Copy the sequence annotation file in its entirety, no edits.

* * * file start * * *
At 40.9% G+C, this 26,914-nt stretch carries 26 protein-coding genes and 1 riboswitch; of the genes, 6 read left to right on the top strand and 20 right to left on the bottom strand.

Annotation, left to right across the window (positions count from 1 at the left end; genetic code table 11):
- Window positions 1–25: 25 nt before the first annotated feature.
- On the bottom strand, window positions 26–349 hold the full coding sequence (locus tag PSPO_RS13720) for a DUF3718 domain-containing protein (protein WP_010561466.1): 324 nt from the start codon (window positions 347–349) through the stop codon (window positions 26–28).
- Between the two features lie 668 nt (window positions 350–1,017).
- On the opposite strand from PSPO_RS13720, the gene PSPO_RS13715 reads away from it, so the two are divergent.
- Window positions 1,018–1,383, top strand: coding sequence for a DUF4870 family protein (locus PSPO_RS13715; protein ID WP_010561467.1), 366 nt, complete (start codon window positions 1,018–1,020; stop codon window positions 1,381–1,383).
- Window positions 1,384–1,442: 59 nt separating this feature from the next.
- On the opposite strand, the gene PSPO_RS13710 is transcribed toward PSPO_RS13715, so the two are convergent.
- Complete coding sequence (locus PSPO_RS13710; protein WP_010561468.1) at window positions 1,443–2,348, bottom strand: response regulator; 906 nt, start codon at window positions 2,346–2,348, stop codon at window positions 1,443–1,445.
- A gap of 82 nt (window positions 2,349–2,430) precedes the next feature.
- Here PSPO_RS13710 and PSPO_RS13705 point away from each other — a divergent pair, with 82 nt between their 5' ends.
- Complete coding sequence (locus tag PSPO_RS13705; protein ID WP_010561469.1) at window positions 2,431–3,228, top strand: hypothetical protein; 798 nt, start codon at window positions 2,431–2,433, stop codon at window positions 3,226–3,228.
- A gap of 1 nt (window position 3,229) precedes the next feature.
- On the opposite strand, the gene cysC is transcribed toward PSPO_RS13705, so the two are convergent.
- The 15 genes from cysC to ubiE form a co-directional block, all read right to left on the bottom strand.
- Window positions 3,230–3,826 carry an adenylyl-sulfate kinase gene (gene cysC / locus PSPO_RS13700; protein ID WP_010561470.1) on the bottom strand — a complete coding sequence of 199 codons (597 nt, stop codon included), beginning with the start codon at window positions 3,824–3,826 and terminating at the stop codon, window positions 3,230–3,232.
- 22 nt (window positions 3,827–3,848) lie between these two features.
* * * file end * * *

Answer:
At 40.9% G+C, this 26,914-nt stretch carries 26 protein-coding genes and 1 riboswitch; of the genes, 6 read left to right on the top strand and 20 right to left on the bottom strand.

Annotation, left to right across the window (positions count from 1 at the left end; genetic code table 11):
- Window positions 1–25: 25 nt before the first annotated feature.
- On the bottom strand, window positions 26–349 hold the full coding sequence (locus tag PSPO_RS13720) for a DUF3718 domain-containing protein (protein WP_010561466.1): 324 nt from the start codon (window positions 347–349) through the stop codon (window positions 26–28).
- Between the two features lie 668 nt (window positions 350–1,017).
- On the opposite strand from PSPO_RS13720, the gene PSPO_RS13715 reads away from it, so the two are divergent.
- Window positions 1,018–1,383, top strand: coding sequence for a DUF4870 family protein (locus PSPO_RS13715; protein ID WP_010561467.1), 366 nt, complete (start codon window positions 1,018–1,020; stop codon window positions 1,381–1,383).
- Window positions 1,384–1,442: 59 nt separating this feature from the next.
- On the opposite strand, the gene PSPO_RS13710 is transcribed toward PSPO_RS13715, so the two are convergent.
- Complete coding sequence (locus PSPO_RS13710; protein WP_010561468.1) at window positions 1,443–2,348, bottom strand: response regulator; 906 nt, start codon at window positions 2,346–2,348, stop codon at window positions 1,443–1,445.
- A gap of 82 nt (window positions 2,349–2,430) precedes the next feature.
- Here PSPO_RS13710 and PSPO_RS13705 point away from each other — a divergent pair, with 82 nt between their 5' ends.
- Complete coding sequence (locus tag PSPO_RS13705; protein ID WP_010561469.1) at window positions 2,431–3,228, top strand: hypothetical protein; 798 nt, start codon at window positions 2,431–2,433, stop codon at window positions 3,226–3,228.
- A gap of 1 nt (window position 3,229) precedes the next feature.
- On the opposite strand, the gene cysC is transcribed toward PSPO_RS13705, so the two are convergent.
- The 15 genes from cysC to ubiE form a co-directional block, all read right to left on the bottom strand.
- Window positions 3,230–3,826 carry an adenylyl-sulfate kinase gene (gene cysC / locus PSPO_RS13700; protein ID WP_010561470.1) on the bottom strand — a complete coding sequence of 199 codons (597 nt, stop codon included), beginning with the start codon at window positions 3,824–3,826 and terminating at the stop codon, window positions 3,230–3,232.
- 22 nt (window positions 3,827–3,848) lie between these two features.